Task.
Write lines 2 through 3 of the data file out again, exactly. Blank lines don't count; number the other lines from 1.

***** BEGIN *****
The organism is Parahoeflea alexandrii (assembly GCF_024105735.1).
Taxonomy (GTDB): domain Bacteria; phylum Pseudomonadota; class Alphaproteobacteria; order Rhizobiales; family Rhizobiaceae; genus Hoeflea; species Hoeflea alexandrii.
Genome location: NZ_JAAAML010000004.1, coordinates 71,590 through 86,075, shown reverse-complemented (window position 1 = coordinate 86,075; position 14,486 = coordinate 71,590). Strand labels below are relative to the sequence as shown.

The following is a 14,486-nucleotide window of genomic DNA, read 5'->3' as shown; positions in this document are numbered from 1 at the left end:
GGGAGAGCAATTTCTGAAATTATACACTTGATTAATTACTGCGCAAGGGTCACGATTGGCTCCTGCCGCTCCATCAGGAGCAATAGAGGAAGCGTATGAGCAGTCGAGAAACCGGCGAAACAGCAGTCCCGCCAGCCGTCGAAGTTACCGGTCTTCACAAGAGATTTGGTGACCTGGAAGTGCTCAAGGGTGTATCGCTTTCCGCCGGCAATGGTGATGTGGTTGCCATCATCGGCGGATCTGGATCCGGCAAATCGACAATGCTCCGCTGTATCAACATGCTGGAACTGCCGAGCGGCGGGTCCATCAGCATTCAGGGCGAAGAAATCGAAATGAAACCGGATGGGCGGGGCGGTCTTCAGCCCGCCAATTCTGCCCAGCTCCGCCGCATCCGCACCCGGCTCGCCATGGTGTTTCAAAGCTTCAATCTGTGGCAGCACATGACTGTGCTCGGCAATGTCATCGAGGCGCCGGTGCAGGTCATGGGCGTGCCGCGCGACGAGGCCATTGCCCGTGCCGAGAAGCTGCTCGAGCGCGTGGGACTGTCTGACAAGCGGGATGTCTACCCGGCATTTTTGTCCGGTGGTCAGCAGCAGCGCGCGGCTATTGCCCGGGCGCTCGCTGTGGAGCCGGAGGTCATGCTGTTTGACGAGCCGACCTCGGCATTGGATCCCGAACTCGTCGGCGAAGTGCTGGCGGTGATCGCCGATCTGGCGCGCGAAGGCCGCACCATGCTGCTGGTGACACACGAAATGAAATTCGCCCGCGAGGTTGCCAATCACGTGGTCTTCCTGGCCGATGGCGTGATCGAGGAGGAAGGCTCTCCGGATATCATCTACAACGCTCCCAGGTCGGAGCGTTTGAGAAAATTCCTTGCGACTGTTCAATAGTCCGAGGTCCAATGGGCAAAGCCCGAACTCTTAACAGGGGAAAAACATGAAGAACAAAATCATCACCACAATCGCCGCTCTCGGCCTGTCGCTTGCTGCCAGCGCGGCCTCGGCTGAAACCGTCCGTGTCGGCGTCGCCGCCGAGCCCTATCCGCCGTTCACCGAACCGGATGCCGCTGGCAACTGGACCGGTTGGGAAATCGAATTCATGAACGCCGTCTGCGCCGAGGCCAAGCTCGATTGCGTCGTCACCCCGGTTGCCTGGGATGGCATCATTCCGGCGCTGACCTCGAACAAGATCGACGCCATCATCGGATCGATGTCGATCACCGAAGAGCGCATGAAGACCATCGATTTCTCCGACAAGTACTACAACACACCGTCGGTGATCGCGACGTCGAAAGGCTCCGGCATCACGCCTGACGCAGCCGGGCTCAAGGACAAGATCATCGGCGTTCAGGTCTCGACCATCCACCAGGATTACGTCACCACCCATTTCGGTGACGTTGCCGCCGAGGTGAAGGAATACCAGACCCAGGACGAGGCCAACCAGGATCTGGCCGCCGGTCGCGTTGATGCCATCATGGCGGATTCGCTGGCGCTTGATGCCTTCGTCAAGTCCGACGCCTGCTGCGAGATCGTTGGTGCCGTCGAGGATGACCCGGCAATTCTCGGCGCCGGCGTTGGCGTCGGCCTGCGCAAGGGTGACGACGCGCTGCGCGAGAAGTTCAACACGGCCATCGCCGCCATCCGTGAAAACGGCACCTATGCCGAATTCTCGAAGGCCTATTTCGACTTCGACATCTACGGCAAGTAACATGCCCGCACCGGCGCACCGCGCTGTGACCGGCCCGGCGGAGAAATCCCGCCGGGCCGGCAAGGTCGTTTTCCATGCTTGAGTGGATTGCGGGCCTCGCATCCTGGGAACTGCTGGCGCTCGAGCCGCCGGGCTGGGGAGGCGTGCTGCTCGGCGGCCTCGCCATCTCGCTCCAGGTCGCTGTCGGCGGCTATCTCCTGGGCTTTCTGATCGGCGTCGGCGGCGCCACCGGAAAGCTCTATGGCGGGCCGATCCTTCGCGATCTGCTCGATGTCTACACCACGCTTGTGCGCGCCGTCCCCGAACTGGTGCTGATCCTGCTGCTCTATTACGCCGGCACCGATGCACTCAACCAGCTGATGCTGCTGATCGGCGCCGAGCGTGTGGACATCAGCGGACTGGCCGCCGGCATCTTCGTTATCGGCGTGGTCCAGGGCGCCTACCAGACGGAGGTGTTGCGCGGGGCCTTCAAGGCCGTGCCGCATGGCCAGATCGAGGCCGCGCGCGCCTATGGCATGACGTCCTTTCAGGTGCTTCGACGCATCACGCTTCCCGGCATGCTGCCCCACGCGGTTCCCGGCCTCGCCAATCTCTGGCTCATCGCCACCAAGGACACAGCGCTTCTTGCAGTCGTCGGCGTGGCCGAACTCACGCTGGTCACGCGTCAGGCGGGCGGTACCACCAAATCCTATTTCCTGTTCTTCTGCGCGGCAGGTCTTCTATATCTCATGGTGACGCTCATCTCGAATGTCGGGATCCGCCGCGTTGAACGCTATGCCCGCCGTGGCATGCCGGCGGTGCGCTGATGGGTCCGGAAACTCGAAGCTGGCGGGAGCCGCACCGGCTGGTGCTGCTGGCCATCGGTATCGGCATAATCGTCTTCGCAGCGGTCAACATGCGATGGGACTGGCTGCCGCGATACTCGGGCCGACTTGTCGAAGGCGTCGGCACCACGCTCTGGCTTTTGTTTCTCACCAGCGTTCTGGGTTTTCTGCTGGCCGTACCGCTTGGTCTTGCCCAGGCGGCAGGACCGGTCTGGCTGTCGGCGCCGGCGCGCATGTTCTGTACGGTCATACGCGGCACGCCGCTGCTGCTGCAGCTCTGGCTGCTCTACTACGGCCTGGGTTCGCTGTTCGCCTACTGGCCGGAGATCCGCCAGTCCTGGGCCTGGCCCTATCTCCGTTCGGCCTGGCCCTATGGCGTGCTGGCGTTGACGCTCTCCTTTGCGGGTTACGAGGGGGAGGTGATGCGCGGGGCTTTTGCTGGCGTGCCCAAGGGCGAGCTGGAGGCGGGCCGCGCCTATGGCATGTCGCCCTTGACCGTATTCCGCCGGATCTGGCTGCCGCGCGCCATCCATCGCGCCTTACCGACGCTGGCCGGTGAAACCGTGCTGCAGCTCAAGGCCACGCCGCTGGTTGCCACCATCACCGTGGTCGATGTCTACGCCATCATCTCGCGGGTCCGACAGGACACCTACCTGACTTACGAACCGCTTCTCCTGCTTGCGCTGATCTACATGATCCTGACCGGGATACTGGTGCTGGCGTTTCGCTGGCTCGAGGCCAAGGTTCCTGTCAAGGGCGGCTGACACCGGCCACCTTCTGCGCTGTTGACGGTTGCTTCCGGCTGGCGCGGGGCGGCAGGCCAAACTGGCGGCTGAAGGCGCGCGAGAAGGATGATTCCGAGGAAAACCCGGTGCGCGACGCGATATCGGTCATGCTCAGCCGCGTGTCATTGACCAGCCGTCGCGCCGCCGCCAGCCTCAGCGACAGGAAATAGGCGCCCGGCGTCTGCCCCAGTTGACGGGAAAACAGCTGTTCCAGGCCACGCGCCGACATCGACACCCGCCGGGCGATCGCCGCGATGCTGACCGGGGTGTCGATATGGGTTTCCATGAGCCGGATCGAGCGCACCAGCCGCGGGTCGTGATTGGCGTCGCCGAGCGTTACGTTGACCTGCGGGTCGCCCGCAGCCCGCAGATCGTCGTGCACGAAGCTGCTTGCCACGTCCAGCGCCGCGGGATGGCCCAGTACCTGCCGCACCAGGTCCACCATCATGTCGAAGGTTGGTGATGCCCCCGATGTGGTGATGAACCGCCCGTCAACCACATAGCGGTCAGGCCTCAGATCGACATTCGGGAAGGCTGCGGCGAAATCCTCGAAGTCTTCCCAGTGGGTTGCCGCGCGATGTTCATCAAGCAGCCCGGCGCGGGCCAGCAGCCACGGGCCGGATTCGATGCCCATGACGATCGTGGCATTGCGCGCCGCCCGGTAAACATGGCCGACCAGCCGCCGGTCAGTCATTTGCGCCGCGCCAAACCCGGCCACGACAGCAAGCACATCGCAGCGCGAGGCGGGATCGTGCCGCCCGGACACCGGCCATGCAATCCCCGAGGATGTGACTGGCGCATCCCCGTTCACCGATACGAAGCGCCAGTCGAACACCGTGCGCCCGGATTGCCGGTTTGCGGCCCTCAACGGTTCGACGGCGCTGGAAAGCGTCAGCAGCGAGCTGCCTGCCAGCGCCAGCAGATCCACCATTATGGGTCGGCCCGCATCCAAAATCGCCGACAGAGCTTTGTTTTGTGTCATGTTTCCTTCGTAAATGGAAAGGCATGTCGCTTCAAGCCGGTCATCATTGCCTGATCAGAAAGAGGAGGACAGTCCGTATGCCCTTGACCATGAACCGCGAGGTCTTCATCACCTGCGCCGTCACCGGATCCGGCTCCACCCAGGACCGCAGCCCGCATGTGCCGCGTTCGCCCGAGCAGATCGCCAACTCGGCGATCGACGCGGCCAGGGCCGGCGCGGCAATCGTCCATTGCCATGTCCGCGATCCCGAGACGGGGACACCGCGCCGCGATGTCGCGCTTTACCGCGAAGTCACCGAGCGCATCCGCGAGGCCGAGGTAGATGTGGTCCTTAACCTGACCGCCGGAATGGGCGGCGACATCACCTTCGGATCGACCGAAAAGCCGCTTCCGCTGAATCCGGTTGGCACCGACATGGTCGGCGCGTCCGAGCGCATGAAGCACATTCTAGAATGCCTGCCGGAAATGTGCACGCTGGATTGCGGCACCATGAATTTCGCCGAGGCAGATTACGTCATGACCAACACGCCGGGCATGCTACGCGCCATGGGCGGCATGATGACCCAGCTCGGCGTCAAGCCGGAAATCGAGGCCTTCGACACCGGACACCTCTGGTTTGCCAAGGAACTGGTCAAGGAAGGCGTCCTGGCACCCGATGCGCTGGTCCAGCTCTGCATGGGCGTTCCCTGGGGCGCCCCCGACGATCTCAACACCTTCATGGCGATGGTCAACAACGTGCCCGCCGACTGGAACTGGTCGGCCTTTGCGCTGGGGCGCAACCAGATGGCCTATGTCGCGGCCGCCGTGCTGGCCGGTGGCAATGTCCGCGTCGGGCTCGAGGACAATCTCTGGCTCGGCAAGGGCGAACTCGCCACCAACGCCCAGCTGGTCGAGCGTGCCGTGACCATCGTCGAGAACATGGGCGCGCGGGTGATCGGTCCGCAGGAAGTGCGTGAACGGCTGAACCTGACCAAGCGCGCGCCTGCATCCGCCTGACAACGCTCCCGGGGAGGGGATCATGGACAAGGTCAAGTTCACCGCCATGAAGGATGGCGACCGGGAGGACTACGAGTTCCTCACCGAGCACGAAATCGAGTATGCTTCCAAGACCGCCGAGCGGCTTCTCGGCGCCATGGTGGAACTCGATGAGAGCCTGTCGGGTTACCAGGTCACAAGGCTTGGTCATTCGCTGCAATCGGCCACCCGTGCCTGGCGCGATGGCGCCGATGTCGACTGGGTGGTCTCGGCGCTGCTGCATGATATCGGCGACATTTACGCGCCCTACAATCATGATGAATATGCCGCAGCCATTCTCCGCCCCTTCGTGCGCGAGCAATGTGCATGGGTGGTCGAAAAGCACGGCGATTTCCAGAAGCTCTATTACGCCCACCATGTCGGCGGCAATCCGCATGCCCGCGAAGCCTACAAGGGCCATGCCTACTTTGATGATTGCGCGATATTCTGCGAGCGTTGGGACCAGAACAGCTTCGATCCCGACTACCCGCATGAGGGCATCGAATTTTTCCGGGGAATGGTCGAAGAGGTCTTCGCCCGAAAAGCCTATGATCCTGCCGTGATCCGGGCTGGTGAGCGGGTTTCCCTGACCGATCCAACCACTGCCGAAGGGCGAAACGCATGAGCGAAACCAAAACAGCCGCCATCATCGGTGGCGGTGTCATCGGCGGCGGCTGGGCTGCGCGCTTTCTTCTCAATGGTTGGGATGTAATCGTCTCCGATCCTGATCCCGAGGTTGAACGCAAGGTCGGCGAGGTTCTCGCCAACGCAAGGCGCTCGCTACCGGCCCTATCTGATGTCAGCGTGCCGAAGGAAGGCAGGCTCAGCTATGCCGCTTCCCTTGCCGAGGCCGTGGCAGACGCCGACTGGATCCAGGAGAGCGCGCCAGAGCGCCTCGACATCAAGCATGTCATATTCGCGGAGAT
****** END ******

Taxonomy (GTDB): domain Bacteria; phylum Pseudomonadota; class Alphaproteobacteria; order Rhizobiales; family Rhizobiaceae; genus Hoeflea; species Hoeflea alexandrii.
Genome location: NZ_JAAAML010000004.1, coordinates 71,590 through 86,075, shown reverse-complemented (window position 1 = coordinate 86,075; position 14,486 = coordinate 71,590). Strand labels below are relative to the sequence as shown.